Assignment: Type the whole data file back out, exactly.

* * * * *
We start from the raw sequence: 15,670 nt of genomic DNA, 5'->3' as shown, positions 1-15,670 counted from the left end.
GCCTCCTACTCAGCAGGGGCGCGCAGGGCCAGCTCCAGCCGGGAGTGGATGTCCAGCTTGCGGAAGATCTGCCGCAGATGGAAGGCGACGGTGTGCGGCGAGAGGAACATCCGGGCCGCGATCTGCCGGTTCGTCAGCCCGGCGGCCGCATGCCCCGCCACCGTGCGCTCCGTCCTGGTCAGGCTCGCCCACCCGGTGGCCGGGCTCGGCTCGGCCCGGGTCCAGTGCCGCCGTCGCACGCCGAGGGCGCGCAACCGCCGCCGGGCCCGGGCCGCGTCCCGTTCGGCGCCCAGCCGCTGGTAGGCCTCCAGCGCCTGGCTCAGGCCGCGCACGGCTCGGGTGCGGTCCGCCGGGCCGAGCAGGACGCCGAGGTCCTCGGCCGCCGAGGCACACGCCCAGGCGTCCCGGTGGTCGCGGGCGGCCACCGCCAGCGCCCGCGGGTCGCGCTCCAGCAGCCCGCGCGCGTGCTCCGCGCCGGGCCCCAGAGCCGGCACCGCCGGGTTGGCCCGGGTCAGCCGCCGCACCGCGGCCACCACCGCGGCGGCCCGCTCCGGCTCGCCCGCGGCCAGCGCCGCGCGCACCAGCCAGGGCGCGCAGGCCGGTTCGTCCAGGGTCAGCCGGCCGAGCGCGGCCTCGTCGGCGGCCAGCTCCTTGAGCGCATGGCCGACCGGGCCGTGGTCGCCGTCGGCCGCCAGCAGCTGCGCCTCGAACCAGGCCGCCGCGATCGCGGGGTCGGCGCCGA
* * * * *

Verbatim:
We start from the raw sequence: 15,670 nt of genomic DNA, 5'->3' as shown, positions 1-15,670 counted from the left end.
GCCTCCTACTCAGCAGGGGCGCGCAGGGCCAGCTCCAGCCGGGAGTGGATGTCCAGCTTGCGGAAGATCTGCCGCAGATGGAAGGCGACGGTGTGCGGCGAGAGGAACATCCGGGCCGCGATCTGCCGGTTCGTCAGCCCGGCGGCCGCATGCCCCGCCACCGTGCGCTCCGTCCTGGTCAGGCTCGCCCACCCGGTGGCCGGGCTCGGCTCGGCCCGGGTCCAGTGCCGCCGTCGCACGCCGAGGGCGCGCAACCGCCGCCGGGCCCGGGCCGCGTCCCGTTCGGCGCCCAGCCGCTGGTAGGCCTCCAGCGCCTGGCTCAGGCCGCGCACGGCTCGGGTGCGGTCCGCCGGGCCGAGCAGGACGCCGAGGTCCTCGGCCGCCGAGGCACACGCCCAGGCGTCCCGGTGGTCGCGGGCGGCCACCGCCAGCGCCCGCGGGTCGCGCTCCAGCAGCCCGCGCGCGTGCTCCGCGCCGGGCCCCAGAGCCGGCACCGCCGGGTTGGCCCGGGTCAGCCGCCGCACCGCGGCCACCACCGCGGCGGCCCGCTCCGGCTCGCCCGCGGCCAGCGCCGCGCGCACCAGCCAGGGCGCGCAGGCCGGTTCGTCCAGGGTCAGCCGGCCGAGCGCGGCCTCGTCGGCGGCCAGCTCCTTGAGCGCATGGCCGACCGGGCCGTGGTCGCCGTCGGCCGCCAGCAGCTGCGCCTCGAACCAGGCCGCCGCGATCGCGGGGTCGGCGCCGA